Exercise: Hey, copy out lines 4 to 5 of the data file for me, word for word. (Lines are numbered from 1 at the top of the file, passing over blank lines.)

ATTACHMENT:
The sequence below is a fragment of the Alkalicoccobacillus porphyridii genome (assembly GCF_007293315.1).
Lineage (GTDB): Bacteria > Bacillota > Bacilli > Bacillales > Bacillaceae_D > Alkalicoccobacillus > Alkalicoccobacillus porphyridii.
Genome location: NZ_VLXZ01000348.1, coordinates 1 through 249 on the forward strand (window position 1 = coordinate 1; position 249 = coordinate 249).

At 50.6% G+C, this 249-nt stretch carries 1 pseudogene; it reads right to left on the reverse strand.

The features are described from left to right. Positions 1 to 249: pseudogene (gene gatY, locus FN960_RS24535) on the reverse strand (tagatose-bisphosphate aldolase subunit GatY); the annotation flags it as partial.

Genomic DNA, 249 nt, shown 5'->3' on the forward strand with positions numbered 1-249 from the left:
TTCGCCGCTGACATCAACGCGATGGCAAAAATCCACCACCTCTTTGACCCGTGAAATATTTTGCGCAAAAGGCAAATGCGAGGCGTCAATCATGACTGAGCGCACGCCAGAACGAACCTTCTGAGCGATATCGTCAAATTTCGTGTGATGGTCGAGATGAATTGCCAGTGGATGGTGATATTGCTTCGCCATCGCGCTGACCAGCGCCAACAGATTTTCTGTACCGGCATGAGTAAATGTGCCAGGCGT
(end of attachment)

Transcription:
At 50.6% G+C, this 249-nt stretch carries 1 pseudogene; it reads right to left on the reverse strand.

The features are described from left to right. Positions 1 to 249: pseudogene (gene gatY, locus FN960_RS24535) on the reverse strand (tagatose-bisphosphate aldolase subunit GatY); the annotation flags it as partial.